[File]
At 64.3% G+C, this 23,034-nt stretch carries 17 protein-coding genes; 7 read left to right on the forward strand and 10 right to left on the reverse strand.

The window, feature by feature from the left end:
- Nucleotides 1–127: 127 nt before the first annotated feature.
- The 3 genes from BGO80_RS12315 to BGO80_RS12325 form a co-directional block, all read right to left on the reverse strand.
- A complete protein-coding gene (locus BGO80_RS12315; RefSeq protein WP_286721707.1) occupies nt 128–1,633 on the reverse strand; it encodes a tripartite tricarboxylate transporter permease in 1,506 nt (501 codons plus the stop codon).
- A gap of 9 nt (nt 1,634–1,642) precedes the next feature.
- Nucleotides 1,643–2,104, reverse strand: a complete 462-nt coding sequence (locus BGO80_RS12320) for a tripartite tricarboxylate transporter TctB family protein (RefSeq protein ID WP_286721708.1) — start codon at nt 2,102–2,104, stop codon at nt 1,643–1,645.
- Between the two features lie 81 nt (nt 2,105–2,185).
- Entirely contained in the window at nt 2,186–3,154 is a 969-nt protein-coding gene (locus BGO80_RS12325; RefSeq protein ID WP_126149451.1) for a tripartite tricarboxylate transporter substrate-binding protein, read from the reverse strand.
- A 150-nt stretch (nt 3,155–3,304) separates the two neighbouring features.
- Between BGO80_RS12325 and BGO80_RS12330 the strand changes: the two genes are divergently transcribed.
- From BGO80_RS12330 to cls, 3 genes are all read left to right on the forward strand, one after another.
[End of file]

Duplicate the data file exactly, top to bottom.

At 64.3% G+C, this 23,034-nt stretch carries 17 protein-coding genes; 7 read left to right on the forward strand and 10 right to left on the reverse strand.

The window, feature by feature from the left end:
- Nucleotides 1–127: 127 nt before the first annotated feature.
- The 3 genes from BGO80_RS12315 to BGO80_RS12325 form a co-directional block, all read right to left on the reverse strand.
- A complete protein-coding gene (locus BGO80_RS12315; RefSeq protein WP_286721707.1) occupies nt 128–1,633 on the reverse strand; it encodes a tripartite tricarboxylate transporter permease in 1,506 nt (501 codons plus the stop codon).
- A gap of 9 nt (nt 1,634–1,642) precedes the next feature.
- Nucleotides 1,643–2,104, reverse strand: a complete 462-nt coding sequence (locus BGO80_RS12320) for a tripartite tricarboxylate transporter TctB family protein (RefSeq protein ID WP_286721708.1) — start codon at nt 2,102–2,104, stop codon at nt 1,643–1,645.
- Between the two features lie 81 nt (nt 2,105–2,185).
- Entirely contained in the window at nt 2,186–3,154 is a 969-nt protein-coding gene (locus BGO80_RS12325; RefSeq protein ID WP_126149451.1) for a tripartite tricarboxylate transporter substrate-binding protein, read from the reverse strand.
- A 150-nt stretch (nt 3,155–3,304) separates the two neighbouring features.
- Between BGO80_RS12325 and BGO80_RS12330 the strand changes: the two genes are divergently transcribed.
- From BGO80_RS12330 to cls, 3 genes are all read left to right on the forward strand, one after another.